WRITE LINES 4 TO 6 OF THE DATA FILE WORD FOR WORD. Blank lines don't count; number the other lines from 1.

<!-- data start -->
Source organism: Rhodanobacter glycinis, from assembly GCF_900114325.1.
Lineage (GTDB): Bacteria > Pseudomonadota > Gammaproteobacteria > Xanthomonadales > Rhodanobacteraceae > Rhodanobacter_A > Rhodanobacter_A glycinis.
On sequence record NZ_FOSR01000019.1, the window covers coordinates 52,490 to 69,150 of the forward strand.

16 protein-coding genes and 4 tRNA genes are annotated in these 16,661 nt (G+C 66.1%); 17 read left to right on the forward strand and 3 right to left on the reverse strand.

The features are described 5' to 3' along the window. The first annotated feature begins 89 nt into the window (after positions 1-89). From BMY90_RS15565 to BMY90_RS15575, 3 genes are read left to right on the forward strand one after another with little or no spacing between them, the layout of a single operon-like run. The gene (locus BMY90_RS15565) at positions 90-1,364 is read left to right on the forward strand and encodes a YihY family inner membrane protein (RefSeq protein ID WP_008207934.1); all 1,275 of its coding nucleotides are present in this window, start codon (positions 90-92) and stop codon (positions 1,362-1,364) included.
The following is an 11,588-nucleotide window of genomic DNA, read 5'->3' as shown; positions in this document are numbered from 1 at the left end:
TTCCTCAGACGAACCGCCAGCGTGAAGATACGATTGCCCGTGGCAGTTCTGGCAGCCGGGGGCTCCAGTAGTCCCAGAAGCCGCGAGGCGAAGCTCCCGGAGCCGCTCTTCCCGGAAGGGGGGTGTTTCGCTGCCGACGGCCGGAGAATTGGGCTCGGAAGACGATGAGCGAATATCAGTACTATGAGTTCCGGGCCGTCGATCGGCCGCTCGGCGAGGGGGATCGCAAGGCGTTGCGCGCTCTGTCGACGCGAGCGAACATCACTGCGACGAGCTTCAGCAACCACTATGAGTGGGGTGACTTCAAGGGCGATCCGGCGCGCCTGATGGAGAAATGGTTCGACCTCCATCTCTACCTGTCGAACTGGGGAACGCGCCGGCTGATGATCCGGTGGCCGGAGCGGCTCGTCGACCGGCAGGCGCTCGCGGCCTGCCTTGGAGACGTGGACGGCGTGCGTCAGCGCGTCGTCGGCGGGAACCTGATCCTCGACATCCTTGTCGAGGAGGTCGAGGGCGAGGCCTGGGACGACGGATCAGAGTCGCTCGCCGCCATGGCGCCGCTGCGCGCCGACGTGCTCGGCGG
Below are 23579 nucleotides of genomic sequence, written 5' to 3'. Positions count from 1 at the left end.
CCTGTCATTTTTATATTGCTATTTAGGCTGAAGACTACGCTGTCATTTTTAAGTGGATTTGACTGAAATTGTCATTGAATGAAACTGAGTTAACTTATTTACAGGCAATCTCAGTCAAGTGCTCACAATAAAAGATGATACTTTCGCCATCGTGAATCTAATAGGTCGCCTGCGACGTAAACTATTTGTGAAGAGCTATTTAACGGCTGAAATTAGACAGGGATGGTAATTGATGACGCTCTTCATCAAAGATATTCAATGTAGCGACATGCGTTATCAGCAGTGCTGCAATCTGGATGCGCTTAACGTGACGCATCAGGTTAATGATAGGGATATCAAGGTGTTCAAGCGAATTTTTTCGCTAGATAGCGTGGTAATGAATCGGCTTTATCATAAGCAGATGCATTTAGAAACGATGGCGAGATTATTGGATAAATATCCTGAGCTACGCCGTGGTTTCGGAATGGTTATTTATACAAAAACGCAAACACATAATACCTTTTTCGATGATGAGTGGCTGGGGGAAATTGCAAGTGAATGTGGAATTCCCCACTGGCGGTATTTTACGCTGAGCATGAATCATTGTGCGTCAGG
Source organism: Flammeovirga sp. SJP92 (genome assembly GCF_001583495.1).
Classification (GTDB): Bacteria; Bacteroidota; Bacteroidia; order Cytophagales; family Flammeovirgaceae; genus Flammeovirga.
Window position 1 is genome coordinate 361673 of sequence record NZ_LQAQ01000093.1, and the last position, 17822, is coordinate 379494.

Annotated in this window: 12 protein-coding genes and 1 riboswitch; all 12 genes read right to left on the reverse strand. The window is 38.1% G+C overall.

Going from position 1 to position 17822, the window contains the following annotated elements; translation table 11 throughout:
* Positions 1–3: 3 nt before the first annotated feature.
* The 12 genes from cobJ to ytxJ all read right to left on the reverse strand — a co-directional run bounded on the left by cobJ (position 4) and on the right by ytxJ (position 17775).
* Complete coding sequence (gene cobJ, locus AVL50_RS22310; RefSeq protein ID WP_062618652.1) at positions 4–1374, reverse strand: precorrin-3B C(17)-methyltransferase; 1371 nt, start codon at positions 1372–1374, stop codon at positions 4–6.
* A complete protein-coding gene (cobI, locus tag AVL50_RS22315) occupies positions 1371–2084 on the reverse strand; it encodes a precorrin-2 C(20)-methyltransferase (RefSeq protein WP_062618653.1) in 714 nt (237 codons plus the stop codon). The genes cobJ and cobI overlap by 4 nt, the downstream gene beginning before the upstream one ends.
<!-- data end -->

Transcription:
16 protein-coding genes and 4 tRNA genes are annotated in these 16,661 nt (G+C 66.1%); 17 read left to right on the forward strand and 3 right to left on the reverse strand.

The features are described 5' to 3' along the window. The first annotated feature begins 89 nt into the window (after positions 1-89). From BMY90_RS15565 to BMY90_RS15575, 3 genes are read left to right on the forward strand one after another with little or no spacing between them, the layout of a single operon-like run. The gene (locus BMY90_RS15565) at positions 90-1,364 is read left to right on the forward strand and encodes a YihY family inner membrane protein (RefSeq protein ID WP_008207934.1); all 1,275 of its coding nucleotides are present in this window, start codon (positions 90-92) and stop codon (positions 1,362-1,364) included.
The following is an 11,588-nucleotide window of genomic DNA, read 5'->3' as shown; positions in this document are numbered from 1 at the left end: